Brad Schreiber | Posted 03.01.2014 | Los Angeles
Brad Schreiber

You'll see no numbers next to these exemplary, Los Angeles-area theatre productions, for they all deserve the greatest respect.

Ian McKellen, Patrick Stewart, and Harold Pinter's "No Man's Land."

Anne Margaret Daniel | Posted 02.08.2014 | Arts
Anne Margaret Daniel

Two plays -- one I love, and one I've never liked -- are currently running in repertory on Broadway at the tiny jewel-box called the Cort Theatre.

Stage Door: Waiting For Godot, No Man's Land

Fern Siegel | Posted 02.05.2014 | Arts
Fern Siegel

The current Broadway revival at the Cort Theater of Waiting For Godot is never less than riveting. That's thanks to the extraordinary chemistry between Ian McKellen as Estragon and Patrick Stewart as a determined, upbeat Vladimir/Didi.

The No Drama Guide

Tracy Crossley | Posted 01.25.2014 | Healthy Living
Tracy Crossley

It's great to be supported while we're blowing off steam. Drama is about the details, venting is about an actual issue. Once you've vented, you can now focus on making a decision or taking action. You move past the disappointment and start feeling better.

Please Stay, Christine Day!

Julie Buckner | Posted 01.25.2014 | Business
Julie Buckner

lululemon, please bring back Christine Day! Ms. Day, 51, who announced in June that she'd be stepping down as soon as a successor was named, is still acting in her capacity as CEO. But she's been rather quiet lately.

The Best Man Holiday

Dwight Brown | Posted 01.23.2014 | Black Voices
Dwight Brown

Running into old friends often brings up mixed feelings. Fond recollections. Unfinished business. Bad memories. Petty rivalries. Insecurities. Unrequited love. That's the range of emotions and dynamics in this follow-up film to the 1999 romantic comedy.

Richard Pryor, Furious Cool, and an Early Thanksgiving

Nina Sankovitch | Posted 01.23.2014 | Books
Nina Sankovitch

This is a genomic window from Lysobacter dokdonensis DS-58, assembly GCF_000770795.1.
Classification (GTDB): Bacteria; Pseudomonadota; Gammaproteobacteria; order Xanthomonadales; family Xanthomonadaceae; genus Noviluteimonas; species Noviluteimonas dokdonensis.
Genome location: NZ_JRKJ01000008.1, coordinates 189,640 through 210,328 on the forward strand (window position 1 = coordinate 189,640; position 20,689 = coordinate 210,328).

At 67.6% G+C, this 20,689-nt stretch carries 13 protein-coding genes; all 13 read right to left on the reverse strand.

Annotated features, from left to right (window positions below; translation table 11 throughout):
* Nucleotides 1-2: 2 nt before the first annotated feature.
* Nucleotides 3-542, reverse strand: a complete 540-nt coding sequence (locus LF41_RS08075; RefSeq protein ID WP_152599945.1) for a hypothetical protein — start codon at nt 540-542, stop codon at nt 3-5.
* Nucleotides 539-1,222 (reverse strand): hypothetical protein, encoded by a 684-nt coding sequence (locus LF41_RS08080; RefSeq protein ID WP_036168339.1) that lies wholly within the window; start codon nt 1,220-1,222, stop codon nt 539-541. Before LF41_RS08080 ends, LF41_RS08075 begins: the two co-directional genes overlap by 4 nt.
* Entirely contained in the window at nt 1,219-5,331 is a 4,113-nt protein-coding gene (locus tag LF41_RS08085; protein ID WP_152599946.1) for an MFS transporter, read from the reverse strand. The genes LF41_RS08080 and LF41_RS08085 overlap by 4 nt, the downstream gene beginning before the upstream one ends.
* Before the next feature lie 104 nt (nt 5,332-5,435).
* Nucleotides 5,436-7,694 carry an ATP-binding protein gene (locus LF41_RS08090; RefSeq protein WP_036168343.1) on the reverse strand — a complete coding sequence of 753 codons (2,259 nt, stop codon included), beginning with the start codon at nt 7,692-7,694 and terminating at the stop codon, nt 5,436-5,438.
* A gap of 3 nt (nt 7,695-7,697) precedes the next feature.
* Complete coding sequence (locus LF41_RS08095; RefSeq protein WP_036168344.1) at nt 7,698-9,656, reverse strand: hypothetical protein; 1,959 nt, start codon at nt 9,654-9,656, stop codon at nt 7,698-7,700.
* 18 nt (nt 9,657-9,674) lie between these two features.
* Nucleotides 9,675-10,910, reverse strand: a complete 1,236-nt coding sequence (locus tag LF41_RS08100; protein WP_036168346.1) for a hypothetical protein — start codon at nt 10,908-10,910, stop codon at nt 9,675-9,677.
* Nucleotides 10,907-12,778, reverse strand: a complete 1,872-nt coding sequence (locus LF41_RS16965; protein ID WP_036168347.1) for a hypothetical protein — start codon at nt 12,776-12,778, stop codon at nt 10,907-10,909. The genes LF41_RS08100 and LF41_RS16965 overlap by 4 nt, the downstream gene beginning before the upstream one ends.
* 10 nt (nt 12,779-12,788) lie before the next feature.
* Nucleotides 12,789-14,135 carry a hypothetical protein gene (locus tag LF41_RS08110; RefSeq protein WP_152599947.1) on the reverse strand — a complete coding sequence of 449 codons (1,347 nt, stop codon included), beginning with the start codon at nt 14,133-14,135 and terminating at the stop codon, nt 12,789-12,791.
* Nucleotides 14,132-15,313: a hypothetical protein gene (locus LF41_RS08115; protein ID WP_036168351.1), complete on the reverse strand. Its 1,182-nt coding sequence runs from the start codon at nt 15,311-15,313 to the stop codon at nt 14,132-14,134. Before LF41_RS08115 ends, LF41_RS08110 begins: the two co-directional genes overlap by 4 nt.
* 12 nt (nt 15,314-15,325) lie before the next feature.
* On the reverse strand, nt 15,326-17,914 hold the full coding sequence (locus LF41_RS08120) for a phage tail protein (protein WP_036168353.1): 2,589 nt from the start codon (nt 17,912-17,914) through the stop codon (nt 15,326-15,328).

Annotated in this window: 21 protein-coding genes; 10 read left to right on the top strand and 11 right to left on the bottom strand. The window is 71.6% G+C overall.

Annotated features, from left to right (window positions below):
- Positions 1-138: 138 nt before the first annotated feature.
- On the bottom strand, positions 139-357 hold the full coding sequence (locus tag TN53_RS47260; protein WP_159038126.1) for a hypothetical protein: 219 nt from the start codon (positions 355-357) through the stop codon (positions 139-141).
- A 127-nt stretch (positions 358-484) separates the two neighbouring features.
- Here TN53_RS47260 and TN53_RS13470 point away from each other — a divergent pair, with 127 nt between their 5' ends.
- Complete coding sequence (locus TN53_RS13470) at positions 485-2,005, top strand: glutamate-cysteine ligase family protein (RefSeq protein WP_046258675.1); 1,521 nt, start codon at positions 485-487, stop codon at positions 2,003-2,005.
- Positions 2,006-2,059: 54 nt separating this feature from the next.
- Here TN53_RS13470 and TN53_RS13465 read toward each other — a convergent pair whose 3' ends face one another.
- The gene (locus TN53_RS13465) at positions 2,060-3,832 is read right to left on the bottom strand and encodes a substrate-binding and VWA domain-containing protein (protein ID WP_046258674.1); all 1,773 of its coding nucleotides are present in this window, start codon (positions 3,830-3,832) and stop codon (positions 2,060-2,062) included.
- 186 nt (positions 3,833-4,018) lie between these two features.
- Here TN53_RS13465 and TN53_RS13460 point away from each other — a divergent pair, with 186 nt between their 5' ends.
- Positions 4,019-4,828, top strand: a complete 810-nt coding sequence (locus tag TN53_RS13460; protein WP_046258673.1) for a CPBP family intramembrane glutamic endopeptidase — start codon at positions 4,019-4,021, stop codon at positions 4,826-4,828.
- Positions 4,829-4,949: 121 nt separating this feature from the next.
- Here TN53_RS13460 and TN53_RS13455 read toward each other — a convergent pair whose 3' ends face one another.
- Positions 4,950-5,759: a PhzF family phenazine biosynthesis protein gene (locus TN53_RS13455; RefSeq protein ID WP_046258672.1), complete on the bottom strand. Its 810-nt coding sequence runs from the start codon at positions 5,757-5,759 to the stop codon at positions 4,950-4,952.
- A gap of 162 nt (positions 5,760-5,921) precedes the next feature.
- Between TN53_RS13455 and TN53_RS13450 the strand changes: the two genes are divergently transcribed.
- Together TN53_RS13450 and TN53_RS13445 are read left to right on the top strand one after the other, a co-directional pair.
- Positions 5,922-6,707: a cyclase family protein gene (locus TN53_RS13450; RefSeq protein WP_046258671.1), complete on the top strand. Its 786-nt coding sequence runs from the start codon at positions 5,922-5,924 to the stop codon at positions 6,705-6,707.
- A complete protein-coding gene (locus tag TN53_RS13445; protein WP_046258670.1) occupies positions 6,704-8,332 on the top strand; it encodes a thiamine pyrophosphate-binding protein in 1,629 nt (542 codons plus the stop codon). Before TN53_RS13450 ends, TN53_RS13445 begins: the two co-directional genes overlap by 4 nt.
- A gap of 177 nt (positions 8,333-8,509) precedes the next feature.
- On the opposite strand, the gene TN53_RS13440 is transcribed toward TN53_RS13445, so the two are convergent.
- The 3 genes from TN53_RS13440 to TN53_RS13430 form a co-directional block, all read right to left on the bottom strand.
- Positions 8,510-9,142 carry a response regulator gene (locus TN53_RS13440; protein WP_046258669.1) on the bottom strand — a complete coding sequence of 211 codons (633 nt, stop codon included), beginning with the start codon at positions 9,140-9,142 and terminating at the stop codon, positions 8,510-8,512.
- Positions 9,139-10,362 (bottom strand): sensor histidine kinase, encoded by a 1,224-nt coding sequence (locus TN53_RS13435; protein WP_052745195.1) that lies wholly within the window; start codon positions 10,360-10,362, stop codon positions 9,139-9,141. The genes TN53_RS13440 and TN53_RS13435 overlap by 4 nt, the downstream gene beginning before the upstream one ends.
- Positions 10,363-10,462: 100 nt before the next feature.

In what is clearly (and beautifully) a labor of love, brothers David Henry and Joe Henry have brought Richard Pryor back to pulsating life, affirming ...

Scratching One's Head About The Pain and the Itch

Brad Schreiber | Posted 01.23.2014 | Arts
Brad Schreiber

For some reason, those who vote for the Pulitzer Prize in Drama over at Columbia University are often smitten by the mufti-generational family saga. It worked quite a few times for O'Neill and plays like Sam Shepard's Buried Child and Tracy Letts's August: Osage County.

Tools for the Stage: Digital Technology in Theatres Engages Audiences in New Ways

Bruce E. Whitacre | Posted 11.08.2013 | Arts
Bruce E. Whitacre

Access to arts education resources is one of the most problematic aspects of our school system, with wealthier schools invariably being better served than poor ones. Technology promises to help bridge that gap, as well as that of distance.

First Person Account of 1938 Martian Invasion

Tyler Moss | Posted 01.23.2014 | Entertainment
Tyler Moss

It's a quiet night in the small central-Illinois city of Jacksonville on October 30, 1938. Lou Lemmons, a 19-year-old-waitress at Winston's Cafe, is...

The Snow Geese: Fighting On

Danny Groner | Posted 01.23.2014 | New York
Danny Groner

Those drawn to The Snow Geese for the star at the center of it, Mary-Louise Parker, might be disappointed to discover a vulnerable, careless woman whose demons have been exposed after the untimely death of her husband.

Stage Door: Juno and the Paycock, The Winslow Boy

Fern Siegel | Posted 01.23.2014 | Arts
Fern Siegel

Sean O'Casey's street poetry is on display in the Irish Rep's Juno and the Paycock, the second play in his Dublin trilogy.

My Failed Acting Career -- and Why It Wasn't a Failure at All

Roxie Sarhangi | Posted 10.16.2013 | Los Angeles
Roxie Sarhangi

Then something happened when I turned 30. I suddenly felt like time was running out. It is no secret that Hollywood spits out women over 35. When I didn't get a callback, I took the rejection as more personal than ever.